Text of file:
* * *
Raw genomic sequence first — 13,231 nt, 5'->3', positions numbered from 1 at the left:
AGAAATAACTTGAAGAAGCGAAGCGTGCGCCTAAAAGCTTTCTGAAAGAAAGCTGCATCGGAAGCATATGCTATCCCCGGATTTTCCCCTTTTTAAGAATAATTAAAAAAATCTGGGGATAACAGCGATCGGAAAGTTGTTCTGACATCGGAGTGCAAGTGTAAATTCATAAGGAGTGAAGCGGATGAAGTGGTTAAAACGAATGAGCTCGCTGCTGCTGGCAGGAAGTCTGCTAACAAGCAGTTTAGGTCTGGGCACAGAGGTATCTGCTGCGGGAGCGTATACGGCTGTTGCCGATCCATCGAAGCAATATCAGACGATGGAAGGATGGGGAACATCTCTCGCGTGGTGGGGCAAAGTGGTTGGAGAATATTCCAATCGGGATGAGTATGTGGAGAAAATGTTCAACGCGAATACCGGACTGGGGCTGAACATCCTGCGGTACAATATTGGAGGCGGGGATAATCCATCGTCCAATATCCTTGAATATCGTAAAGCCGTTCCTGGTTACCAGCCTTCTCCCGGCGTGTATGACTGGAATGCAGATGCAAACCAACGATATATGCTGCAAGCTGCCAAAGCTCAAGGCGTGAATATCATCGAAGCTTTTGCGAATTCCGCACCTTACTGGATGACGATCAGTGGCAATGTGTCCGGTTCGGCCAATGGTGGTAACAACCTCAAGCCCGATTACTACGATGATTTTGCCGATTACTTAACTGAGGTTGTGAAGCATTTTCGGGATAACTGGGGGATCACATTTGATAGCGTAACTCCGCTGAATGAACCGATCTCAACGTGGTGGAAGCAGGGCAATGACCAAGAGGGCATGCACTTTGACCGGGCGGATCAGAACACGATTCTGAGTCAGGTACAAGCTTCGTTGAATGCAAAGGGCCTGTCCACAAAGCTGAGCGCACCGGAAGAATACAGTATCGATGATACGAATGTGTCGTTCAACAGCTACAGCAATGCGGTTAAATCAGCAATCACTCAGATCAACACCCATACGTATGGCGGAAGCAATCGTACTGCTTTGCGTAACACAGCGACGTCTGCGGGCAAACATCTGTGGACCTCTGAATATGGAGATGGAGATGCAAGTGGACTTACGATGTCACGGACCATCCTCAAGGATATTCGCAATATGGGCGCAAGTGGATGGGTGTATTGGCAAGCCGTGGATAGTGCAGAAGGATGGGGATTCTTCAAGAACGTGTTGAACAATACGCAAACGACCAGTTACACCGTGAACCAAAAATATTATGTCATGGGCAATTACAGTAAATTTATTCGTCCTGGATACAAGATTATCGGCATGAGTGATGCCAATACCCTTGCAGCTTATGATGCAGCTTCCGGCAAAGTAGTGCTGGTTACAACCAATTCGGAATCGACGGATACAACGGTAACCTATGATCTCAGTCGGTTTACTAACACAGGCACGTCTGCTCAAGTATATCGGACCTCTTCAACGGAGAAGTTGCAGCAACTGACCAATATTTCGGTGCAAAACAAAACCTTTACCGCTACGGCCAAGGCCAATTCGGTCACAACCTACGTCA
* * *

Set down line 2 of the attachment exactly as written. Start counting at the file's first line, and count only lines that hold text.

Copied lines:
AGAAATAACTTGAAGAAGCGAAGCGTGCGCCTAAAAGCTTTCTGAAAGAAAGCTGCATCGGAAGCATATGCTATCCCCGGATTTTCCCCTTTTTAAGAATAATTAAAAAAATCTGGGGATAACAGCGATCGGAAAGTTGTTCTGACATCGGAGTGCAAGTGTAAATTCATAAGGAGTGAAGCGGATGAAGTGGTTAAAACGAATGAGCTCGCTGCTGCTGGCAGGAAGTCTGCTAACAAGCAGTTTAGGTCTGGGCACAGAGGTATCTGCTGCGGGAGCGTATACGGCTGTTGCCGATCCATCGAAGCAATATCAGACGATGGAAGGATGGGGAACATCTCTCGCGTGGTGGGGCAAAGTGGTTGGAGAATATTCCAATCGGGATGAGTATGTGGAGAAAATGTTCAACGCGAATACCGGACTGGGGCTGAACATCCTGCGGTACAATATTGGAGGCGGGGATAATCCATCGTCCAATATCCTTGAATATCGTAAAGCCGTTCCTGGTTACCAGCCTTCTCCCGGCGTGTATGACTGGAATGCAGATGCAAACCAACGATATATGCTGCAAGCTGCCAAAGCTCAAGGCGTGAATATCATCGAAGCTTTTGCGAATTCCGCACCTTACTGGATGACGATCAGTGGCAATGTGTCCGGTTCGGCCAATGGTGGTAACAACCTCAAGCCCGATTACTACGATGATTTTGCCGATTACTTAACTGAGGTTGTGAAGCATTTTCGGGATAACTGGGGGATCACATTTGATAGCGTAACTCCGCTGAATGAACCGATCTCAACGTGGTGGAAGCAGGGCAATGACCAAGAGGGCATGCACTTTGACCGGGCGGATCAGAACACGATTCTGAGTCAGGTACAAGCTTCGTTGAATGCAAAGGGCCTGTCCACAAAGCTGAGCGCACCGGAAGAATACAGTATCGATGATACGAATGTGTCGTTCAACAGCTACAGCAATGCGGTTAAATCAGCAATCACTCAGATCAACACCCATACGTATGGCGGAAGCAATCGTACTGCTTTGCGTAACACAGCGACGTCTGCGGGCAAACATCTGTGGACCTCTGAATATGGAGATGGAGATGCAAGTGGACTTACGATGTCACGGACCATCCTCAAGGATATTCGCAATATGGGCGCAAGTGGATGGGTGTATTGGCAAGCCGTGGATAGTGCAGAAGGATGGGGATTCTTCAAGAACGTGTTGAACAATACGCAAACGACCAGTTACACCGTGAACCAAAAATATTATGTCATGGGCAATTACAGTAAATTTATTCGTCCTGGATACAAGATTATCGGCATGAGTGATGCCAATACCCTTGCAGCTTATGATGCAGCTTCCGGCAAAGTAGTGCTGGTTACAACCAATTCGGAATCGACGGATACAACGGTAACCTATGATCTCAGTCGGTTTACTAACACAGGCACGTCTGCTCAAGTATATCGGACCTCTTCAACGGAGAAGTTGCAGCAACTGACCAATATTTCGGTGCAAAACAAAACCTTTACCGCTACGGCCAAGGCCAATTCGGTCACAACCTACGTCA